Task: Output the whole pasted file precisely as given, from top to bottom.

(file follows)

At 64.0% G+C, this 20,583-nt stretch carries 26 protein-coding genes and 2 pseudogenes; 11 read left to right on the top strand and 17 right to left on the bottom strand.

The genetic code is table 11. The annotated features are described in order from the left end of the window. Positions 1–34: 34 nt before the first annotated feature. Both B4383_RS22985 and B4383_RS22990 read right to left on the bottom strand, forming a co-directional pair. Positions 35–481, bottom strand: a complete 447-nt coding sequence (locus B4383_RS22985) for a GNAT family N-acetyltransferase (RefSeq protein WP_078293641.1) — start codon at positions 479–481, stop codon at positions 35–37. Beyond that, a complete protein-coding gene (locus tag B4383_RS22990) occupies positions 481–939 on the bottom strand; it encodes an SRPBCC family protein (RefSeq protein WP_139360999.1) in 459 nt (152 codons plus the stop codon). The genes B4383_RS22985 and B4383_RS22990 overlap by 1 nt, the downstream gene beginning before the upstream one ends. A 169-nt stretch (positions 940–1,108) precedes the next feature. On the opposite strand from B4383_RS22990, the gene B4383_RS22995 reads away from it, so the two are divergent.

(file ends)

At 64.0% G+C, this 20,583-nt stretch carries 26 protein-coding genes and 2 pseudogenes; 11 read left to right on the top strand and 17 right to left on the bottom strand.

The genetic code is table 11. The annotated features are described in order from the left end of the window. Positions 1–34: 34 nt before the first annotated feature. Both B4383_RS22985 and B4383_RS22990 read right to left on the bottom strand, forming a co-directional pair. Positions 35–481, bottom strand: a complete 447-nt coding sequence (locus B4383_RS22985) for a GNAT family N-acetyltransferase (RefSeq protein WP_078293641.1) — start codon at positions 479–481, stop codon at positions 35–37. Beyond that, a complete protein-coding gene (locus tag B4383_RS22990) occupies positions 481–939 on the bottom strand; it encodes an SRPBCC family protein (RefSeq protein WP_139360999.1) in 459 nt (152 codons plus the stop codon). The genes B4383_RS22985 and B4383_RS22990 overlap by 1 nt, the downstream gene beginning before the upstream one ends. A 169-nt stretch (positions 940–1,108) precedes the next feature. On the opposite strand from B4383_RS22990, the gene B4383_RS22995 reads away from it, so the two are divergent.